These are the first pictures of the impact received by European observers of the Deep Impact encounter.
They were taken by the Faulkes Telescope in Maui, Hawaii (Faulkes Telescope North), which was ideally placed to observe the impact which took place around 07:52 CEST on 4 July.
These images show impact and the flare growing as material is thrown out from the comet. The plume appears to be brightening the nucleus by a factor of approximately ten.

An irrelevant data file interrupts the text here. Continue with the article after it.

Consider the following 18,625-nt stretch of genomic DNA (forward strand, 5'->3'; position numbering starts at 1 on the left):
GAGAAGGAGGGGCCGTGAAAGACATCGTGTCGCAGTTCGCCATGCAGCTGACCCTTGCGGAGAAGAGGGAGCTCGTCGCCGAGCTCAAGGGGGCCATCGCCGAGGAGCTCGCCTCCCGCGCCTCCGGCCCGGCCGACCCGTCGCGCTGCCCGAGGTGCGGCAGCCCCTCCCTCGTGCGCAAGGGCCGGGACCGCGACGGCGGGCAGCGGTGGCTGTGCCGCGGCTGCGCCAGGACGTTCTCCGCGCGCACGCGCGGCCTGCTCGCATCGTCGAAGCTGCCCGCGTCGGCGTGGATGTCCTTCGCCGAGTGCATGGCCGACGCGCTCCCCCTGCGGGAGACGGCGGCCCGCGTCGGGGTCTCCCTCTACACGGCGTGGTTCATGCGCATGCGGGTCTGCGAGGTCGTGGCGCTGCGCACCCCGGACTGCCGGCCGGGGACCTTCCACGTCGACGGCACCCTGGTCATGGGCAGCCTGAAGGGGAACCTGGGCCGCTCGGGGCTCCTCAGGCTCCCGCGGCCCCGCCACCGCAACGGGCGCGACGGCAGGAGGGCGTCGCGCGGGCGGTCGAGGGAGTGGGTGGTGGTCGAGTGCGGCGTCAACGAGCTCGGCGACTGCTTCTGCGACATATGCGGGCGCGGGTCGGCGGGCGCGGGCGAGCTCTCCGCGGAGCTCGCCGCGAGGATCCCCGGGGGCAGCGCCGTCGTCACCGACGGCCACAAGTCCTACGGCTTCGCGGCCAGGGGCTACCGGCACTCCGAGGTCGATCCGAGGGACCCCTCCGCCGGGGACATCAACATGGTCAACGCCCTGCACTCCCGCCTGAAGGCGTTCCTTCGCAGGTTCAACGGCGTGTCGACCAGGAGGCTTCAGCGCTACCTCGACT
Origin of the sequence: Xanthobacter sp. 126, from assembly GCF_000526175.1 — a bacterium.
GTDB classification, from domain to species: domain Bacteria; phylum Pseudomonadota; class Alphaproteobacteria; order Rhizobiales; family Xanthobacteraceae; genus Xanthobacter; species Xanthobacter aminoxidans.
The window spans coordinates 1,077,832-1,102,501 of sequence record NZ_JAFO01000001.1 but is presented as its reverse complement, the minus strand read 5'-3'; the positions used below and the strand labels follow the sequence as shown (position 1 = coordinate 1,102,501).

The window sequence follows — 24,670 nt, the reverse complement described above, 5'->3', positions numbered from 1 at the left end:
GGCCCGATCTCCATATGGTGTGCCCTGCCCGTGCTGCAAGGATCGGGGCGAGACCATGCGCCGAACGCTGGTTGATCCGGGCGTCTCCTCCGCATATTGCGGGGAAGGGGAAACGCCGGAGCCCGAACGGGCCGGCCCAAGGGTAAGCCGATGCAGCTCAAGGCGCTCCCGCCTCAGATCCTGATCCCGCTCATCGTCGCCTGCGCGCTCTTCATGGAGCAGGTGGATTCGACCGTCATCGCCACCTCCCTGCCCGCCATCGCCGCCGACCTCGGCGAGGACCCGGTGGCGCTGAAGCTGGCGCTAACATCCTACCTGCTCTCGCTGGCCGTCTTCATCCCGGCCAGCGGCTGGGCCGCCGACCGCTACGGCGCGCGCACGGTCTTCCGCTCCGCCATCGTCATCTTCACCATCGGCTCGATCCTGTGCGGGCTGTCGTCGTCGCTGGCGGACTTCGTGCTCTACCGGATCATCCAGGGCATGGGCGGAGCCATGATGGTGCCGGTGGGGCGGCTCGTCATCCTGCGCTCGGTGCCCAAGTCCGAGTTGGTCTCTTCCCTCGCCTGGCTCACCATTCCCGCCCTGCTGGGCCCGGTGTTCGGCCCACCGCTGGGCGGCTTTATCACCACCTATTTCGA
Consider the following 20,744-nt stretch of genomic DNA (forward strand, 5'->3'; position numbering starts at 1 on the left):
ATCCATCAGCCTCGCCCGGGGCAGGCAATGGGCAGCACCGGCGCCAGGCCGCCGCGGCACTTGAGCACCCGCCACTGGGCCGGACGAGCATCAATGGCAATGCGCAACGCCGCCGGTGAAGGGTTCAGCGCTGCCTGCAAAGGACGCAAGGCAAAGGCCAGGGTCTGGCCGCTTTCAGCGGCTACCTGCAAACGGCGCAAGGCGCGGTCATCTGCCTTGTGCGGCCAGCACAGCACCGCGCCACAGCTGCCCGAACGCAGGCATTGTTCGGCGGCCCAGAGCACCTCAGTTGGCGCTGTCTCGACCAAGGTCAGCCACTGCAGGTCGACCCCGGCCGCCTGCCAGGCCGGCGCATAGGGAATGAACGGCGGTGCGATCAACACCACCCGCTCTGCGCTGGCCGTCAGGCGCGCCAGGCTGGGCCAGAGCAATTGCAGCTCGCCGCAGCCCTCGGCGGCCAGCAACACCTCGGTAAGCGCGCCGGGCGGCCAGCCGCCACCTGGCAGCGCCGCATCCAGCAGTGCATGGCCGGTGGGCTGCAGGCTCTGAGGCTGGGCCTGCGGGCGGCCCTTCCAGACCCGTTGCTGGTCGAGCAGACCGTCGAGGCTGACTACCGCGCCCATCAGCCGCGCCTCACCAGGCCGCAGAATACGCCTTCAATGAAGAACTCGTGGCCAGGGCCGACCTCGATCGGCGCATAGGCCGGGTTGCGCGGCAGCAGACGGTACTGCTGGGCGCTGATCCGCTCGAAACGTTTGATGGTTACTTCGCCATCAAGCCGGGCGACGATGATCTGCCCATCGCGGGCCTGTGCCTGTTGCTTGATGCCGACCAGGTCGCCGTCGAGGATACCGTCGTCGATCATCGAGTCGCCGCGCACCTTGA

The Faulkes Telescope project owns two research quality telescopes, one on Maui and the other is located in Siding Spring, Australia (Faulkes Telescope South). Each telescope stands 8 metres tall and has a 2-metre diameter primary mirror and a field of view up to 30 arcminutes in diameter.
Source: Eurekalert & othersLast reviewed: By John M. Grohol, Psy.D. on 21 Feb 2009
Published on PsychCentral.com. All rights reserved.
Only those who risk going too far can possibly find out how far one can go.
~ TS Eliot